Global credit rating agency Moody’s on Monday downgraded the country’s leading financial institution, Life Insurance Corporation of India (LIC), following its recent investments in the oil and gas giant ONGC as well as a number of state-owned banks.
LIC lost its higher rating as Moody’s downgraded it from Baa2 to Baa3, although it kept the outlook stable.
“LIC’s increased investment in ONGC and increasing investment in public sector banks are credit-negative,” Moody’s Investors Service analyst and assistant vice-president for financial institutions group Stella Ng said, adding that its overexposure to the state-run banks is also a concern.
Ms. Ng, however, added that the agency “sees no change to LIC’s rating after sovereign rating action and therefore retain our stable outlook for the company.”
The downgrade relates to LIC’s foreign currency insurance financial strength rating and concludes the review for possible downgrade initiated on April 30, 2012.
LIC could not be immediately contacted for the reaction to the downgrade.
This revision comes in the context of an ongoing global review by Moody’s, affecting financial institutions, whose ratings are higher than the rating of the government where they are domiciled.
Giving the rationale for the downgrade, Moody’s said, “It reflects our assessment that LIC’s creditworthiness is highly correlated with that of the government’s credit strength, considering (a) the extent to which its business depends on the domestic economy; (b) the limited degree of cross—border diversification within its operation; (c) its significant level of balance-sheet exposure to domestic sovereign debt, relative to its capitalisation; and (d) the absence of strong foreign ownership.”
Last month, S&P had warned of a sovereign downgrade while revising downward the country’s credit rating close to junk status at BBB—.
Reportedly, under the government order, LIC had picked over 90 per cent of the 5 per cent follow-on offer from the ONGC in early March for a premium. Since then, the oil major’s scrip has been trading very low.
During the January-March quarter of the last fiscal, LIC was again forced to increase stakes in state-owned banks such as Syndicate Bank, Bank of Maharashtra and IOC among others, as the cash-starved government did not have the funds to pick stakes as part of the fund infusion into banks.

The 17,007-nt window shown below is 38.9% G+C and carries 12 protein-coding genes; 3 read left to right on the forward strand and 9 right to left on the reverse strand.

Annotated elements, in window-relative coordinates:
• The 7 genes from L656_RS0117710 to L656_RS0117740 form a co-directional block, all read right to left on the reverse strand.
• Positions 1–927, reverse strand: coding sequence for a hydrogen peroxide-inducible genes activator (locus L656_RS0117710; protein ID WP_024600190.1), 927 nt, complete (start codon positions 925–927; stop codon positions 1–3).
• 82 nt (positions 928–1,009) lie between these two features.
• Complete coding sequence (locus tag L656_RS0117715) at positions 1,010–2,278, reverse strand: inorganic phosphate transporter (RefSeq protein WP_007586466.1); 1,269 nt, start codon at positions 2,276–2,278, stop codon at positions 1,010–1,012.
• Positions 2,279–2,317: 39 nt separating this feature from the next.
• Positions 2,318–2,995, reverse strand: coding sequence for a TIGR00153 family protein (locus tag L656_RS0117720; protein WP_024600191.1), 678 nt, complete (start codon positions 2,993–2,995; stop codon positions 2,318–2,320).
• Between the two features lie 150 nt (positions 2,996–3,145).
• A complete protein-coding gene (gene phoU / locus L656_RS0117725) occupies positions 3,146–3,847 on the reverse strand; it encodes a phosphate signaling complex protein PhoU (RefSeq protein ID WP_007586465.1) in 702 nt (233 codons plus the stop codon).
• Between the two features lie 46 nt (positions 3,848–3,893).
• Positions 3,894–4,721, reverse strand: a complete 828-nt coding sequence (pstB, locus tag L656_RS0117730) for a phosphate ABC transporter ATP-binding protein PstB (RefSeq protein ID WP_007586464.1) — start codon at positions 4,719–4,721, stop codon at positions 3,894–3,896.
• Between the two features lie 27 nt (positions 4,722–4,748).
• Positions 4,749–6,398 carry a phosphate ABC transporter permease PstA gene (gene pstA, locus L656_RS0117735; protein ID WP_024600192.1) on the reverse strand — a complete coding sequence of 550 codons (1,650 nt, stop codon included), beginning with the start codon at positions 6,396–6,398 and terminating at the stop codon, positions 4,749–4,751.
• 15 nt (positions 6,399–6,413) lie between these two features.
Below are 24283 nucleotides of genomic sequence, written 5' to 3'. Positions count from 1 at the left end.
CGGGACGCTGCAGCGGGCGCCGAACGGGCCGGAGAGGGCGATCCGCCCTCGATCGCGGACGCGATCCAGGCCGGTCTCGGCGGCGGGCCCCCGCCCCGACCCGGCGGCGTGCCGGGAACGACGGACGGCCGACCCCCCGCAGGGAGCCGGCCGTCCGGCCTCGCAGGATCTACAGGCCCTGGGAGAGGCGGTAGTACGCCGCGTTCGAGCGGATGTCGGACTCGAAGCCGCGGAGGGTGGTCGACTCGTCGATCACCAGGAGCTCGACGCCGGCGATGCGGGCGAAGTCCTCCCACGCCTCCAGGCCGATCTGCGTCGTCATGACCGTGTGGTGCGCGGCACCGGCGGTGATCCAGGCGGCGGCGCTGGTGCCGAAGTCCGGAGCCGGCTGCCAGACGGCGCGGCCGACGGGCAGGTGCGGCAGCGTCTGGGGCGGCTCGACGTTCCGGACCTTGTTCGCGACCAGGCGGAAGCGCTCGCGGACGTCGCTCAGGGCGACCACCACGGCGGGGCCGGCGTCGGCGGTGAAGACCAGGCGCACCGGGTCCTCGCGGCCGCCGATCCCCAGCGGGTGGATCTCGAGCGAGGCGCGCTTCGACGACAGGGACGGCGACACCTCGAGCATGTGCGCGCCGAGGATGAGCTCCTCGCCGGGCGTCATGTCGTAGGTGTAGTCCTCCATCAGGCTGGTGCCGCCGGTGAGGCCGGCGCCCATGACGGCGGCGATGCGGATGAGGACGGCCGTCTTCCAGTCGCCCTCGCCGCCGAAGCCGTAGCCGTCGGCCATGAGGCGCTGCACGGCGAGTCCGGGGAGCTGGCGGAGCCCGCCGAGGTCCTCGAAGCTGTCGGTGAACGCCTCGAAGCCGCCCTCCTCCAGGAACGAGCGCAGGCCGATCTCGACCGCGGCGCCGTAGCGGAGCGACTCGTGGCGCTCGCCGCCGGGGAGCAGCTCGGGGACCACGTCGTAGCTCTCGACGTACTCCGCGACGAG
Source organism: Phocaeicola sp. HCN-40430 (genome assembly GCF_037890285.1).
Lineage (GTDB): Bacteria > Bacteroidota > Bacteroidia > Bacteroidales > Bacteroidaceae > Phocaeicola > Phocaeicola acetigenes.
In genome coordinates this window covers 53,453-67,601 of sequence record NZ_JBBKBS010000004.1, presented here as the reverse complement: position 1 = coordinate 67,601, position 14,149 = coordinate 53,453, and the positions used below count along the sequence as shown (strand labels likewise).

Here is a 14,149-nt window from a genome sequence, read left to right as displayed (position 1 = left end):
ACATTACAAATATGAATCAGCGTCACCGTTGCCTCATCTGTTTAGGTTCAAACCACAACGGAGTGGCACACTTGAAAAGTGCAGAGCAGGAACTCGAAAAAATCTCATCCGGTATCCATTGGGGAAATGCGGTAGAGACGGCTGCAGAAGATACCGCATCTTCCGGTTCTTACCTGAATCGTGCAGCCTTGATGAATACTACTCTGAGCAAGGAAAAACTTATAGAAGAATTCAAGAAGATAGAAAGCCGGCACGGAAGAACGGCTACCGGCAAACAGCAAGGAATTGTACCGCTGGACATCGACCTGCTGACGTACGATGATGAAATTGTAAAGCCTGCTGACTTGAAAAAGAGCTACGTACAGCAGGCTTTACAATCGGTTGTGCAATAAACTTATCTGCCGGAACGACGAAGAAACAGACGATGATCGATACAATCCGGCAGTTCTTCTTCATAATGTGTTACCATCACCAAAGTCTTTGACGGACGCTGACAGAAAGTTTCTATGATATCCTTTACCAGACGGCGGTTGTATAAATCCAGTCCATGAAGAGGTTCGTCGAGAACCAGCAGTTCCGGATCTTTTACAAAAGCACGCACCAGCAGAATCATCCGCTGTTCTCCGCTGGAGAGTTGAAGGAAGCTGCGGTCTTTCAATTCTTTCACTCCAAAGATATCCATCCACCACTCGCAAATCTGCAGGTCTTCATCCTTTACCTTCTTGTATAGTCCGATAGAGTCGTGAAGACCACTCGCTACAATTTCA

Accordingly, LIC’s stake in many banks is above the IRDA-mandated 10 per cent, and closer to 15 per cent.
Moody’s said since LIC is 100 per cent owned by the government and generates almost all its premia from within the country, it reflects the corporation’s concentration in one market and its high reliance on the domestic economy, apart from its exposure to an evolving operating environment.
“Therefore, there is little reason to believe that LIC will be insulated from any government debt crisis, if it were to occur,” Moody’s said.
“LIC has meaningful and rapidly increasing direct or indirect exposures to the government through its holdings of government securities and its equity investments in government—related entities, including banks and corporations,” it said.
As of December 31, 2011, the ratio of government securities to adjusted shareholders’ equity in LIC was 764 per cent (excluding unit—linked invested assets), said the agency, adding therefore it considers the lower rating, which is now positioned at the rating of the government, as more appropriate to capture the credit profile of the corporation.
The agency further said these rating actions derive from our updated assessment of the linkage between the credit profiles of sovereigns and other institutions domiciled within the sovereign, which is discussed in the rating implementation guidance.
In addition, the government guarantees all of LIC’s policy liabilities, including associated declared bonuses, as prescribed in the LIC Act. Thus, Moody’s views that LIC’s credit strength is very much closely linked to the sovereign, which justifies the insurer’s current rating.